Quigley Ranch

According to the county, the actual footprint of Quigley Ranch lots is about 50 acres, leaving over 520 acres of the development further into the canyon under a conservation easement with the Wood River Land Trust.

This map from Galena Engineering suggests that if Quigley Ranch subdivision is built out as planned, elk and deer would continue their winter migration routes (shown in green) between homes. Both the Wood River Land Trust and Idaho Department of Fish and Game have shared concerns that the development will push big-game animals from their natural habitat.

Correction: An earlier version of this story, published Friday, incorrectly reported that the Blaine County P&Z approved a planned-unit development application for Quigley Ranch subdivision at a hearing on June 9. The P&Z, in fact, continued the hearing to July 7. The original story has been replaced with this updated and expanded version. The Express regrets the error.

The Blaine County Planning and Zoning Commission agreed on June 9 to continue deliberations next month on a planned-unit development application and rezone application that, if approved, would subdivide about 50 acres of land out Quigley Canyon into three main residential clusters and preserve more than 500 acres as open space.

The proposed 24-lot development, Quigley Ranch subdivision, would sit just east of the county line and adjacent to Hailey’s up-and-coming Quigley Farm neighborhood.

The Quigley Ranch plan calls for 18 lots to be clustered into three “pods” on the canyon floor, each centered around a cul-de-sac. Lot sizes would range from around 1.3 to 5 acres, with the largest six lots situated along what is now Quigley Road and bounded to the north by the Blaine County Recreation District trail.

To accommodate the larger six Quigley Ranch lots, developer Dave Hennessy—who is also developing Quigley Farm—has proposed shifting part of the road within the county to the south and rezoning a narrow strip of land that runs through the northwestern section of the properties from “mountain overlay” to “residential.” He is also asking the P&Z to pave one mile of Quigley Road from Buttercup Trailhead out to Quigley Ranch for easier access to both residential neighborhoods.

According to a June 9 presentation from project representative Samantha Stahlnecker of Opal Engineering, the applicant team also plans to add 13 parking stalls beyond the asphalt section, including eight in a parking lot that would double as a snowplow turnaround and five parallel-parking spots along the shoulder.

“The dedicated parking area is there… so people don’t feel like they have to walk on the road or road shoulder,” Stahlnecker told meeting attendees.

Ultimately, P&Z members opted to come back to the rezone and planned-unit development applications on Thursday, July 7, giving the applicant team more time to respond to questions from the public. Once the P&Z signs off on both applications, those will still need to head to the Blaine County commissioners for a final vote.

Concerns raised about hillside impacts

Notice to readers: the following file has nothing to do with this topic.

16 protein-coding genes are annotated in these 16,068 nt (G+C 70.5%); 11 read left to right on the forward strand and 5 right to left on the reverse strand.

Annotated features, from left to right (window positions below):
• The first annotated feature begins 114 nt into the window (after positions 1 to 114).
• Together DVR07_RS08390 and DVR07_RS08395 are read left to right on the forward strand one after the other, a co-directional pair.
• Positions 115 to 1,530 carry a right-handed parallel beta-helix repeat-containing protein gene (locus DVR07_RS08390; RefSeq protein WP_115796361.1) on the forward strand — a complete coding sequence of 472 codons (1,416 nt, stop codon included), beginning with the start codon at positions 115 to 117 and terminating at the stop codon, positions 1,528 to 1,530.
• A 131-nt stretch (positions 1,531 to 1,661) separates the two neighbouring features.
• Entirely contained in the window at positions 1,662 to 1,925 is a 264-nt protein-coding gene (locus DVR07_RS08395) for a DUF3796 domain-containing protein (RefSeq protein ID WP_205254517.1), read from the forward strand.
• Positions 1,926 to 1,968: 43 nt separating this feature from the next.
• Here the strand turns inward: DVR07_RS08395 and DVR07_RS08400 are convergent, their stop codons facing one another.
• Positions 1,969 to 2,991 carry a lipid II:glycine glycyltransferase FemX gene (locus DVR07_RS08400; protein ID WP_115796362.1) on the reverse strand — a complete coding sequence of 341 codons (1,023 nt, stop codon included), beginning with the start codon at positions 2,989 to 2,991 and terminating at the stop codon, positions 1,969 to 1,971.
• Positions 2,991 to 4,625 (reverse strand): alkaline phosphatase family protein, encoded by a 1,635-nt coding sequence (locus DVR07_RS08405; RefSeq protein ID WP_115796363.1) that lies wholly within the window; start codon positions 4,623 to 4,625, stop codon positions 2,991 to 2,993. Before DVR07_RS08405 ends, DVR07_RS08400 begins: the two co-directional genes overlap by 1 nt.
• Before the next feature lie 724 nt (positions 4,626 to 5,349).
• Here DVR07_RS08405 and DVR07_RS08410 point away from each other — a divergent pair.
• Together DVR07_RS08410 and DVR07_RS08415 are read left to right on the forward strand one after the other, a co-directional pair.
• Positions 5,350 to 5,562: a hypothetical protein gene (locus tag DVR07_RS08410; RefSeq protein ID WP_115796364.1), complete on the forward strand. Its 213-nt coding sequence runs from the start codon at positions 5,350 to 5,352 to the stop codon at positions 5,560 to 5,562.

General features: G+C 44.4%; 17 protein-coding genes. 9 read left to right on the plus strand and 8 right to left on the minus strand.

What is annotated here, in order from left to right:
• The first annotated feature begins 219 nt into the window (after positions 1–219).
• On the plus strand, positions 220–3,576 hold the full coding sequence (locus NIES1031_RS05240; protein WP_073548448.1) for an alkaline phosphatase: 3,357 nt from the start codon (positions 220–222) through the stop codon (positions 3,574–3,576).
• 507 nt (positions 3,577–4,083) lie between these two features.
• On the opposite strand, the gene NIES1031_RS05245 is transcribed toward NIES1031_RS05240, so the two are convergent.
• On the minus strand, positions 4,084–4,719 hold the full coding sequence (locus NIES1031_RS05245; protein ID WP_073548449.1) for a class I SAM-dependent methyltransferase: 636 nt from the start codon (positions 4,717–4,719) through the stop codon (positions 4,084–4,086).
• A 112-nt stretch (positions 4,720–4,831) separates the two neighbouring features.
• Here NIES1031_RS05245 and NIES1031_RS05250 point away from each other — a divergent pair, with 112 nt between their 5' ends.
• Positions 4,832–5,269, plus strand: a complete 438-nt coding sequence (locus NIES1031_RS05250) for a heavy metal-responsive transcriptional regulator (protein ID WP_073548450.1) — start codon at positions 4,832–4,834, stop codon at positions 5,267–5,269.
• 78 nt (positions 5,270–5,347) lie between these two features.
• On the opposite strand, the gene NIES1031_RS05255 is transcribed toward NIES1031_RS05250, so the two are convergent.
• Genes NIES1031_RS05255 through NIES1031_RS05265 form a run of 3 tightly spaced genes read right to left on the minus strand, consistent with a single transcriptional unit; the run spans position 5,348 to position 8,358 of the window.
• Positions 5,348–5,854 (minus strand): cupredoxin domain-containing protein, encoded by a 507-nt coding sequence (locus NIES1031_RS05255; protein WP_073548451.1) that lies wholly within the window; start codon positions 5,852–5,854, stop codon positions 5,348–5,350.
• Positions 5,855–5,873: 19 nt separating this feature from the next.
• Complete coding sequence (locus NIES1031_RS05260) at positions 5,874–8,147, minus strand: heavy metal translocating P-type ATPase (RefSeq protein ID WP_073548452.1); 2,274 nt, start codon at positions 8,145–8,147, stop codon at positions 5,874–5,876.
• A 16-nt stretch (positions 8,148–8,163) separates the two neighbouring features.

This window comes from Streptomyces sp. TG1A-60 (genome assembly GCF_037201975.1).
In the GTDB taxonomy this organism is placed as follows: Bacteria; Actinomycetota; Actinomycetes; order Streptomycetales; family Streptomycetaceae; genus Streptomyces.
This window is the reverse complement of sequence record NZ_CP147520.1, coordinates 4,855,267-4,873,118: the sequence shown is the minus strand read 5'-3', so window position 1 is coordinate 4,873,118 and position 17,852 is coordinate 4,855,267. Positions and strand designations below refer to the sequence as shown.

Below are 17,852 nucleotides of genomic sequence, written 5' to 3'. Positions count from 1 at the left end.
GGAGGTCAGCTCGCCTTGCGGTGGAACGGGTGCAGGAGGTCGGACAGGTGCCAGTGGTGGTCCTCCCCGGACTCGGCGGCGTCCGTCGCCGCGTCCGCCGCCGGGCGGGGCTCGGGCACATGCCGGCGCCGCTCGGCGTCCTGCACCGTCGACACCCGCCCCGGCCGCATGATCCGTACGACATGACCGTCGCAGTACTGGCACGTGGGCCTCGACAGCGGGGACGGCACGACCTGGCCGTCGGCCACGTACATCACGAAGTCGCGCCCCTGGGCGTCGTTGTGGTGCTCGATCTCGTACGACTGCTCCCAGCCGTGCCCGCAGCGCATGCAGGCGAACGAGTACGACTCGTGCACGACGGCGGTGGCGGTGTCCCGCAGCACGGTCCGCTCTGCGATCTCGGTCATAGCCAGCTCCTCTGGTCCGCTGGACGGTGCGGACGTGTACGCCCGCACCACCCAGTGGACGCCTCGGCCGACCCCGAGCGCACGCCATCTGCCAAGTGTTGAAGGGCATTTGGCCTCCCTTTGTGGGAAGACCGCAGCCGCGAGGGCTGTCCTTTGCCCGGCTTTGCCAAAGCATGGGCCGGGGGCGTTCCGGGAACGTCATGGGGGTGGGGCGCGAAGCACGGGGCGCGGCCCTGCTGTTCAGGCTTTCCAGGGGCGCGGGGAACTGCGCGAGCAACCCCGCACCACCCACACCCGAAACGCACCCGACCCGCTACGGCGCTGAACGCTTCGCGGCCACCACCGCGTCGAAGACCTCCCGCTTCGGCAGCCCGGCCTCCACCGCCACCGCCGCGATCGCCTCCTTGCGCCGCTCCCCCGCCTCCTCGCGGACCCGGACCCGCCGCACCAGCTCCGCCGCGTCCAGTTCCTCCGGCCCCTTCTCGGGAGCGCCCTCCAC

The gravel stretch of Quigley Road past Hailey city limits sees heavy use from dog walkers, bikers, hunters and other user groups year-round, but is not maintained or accessible by car in the winter months.

According to Hailey City Administrator Lisa Horowitz, upwards of 100 people use Quigley Road per day in the summer. The Quigley Dog and Fat Tire Loop—one of the canyon’s more popular Nordic ski trails—also draws hundreds of daily visitors in the winter.

P&Z received more than than 50 letters from members of the public prior to the hearing. Criticism of Hennessy’s planned-unit development and rezone applications has been centered around the development’s perceived negative impact on big-game animals, increased traffic danger and noise, diminished views, loss of Nordic trails and hydrological impacts to an already-stressed aquifer system.

Several Quigley Canyon users, like Bellevue resident Cathy Showalter and Hailey resident Molly Goodyear, said in a public-comment session on June 9 that paving Quigley Road would decrease its appeal among the many residents, including seniors, who walk it for exercise.

“I think that Quigley Canyon represents the heart of our valley. The bird songs, deer and elk … there are intangible things that aren’t represented on an application,” Goodyear said. “This is a sacred place. This rezone would have significant adverse impacts on wildlife and thousands of recreational users to benefit a handful.”

“It seems like paving is a huge concern for a lot of people, generations of people who have walked the gravel road,” P&Z commissioner Ted Stout said.

Others said that the six large single-family lots would have no positive impact on the local affordable housing crisis.

“The [current plan] would allow extremely large homes that are not within the character of the valley. I’m not seeing other options,” Hailey resident Denise Ford said.

Still others said that the proposed mountain overlay district rezone would open the door to sweeping rezones of canyon areas, setting a dangerous precedent for building on hillsides and increasing avalanche and wildfire danger.

“My concern is the long-term impact, not only on the landscape, but on future development in Blaine County and other developers wanting to change [zoning],” Hailey resident Patrick Owen told the P&Z.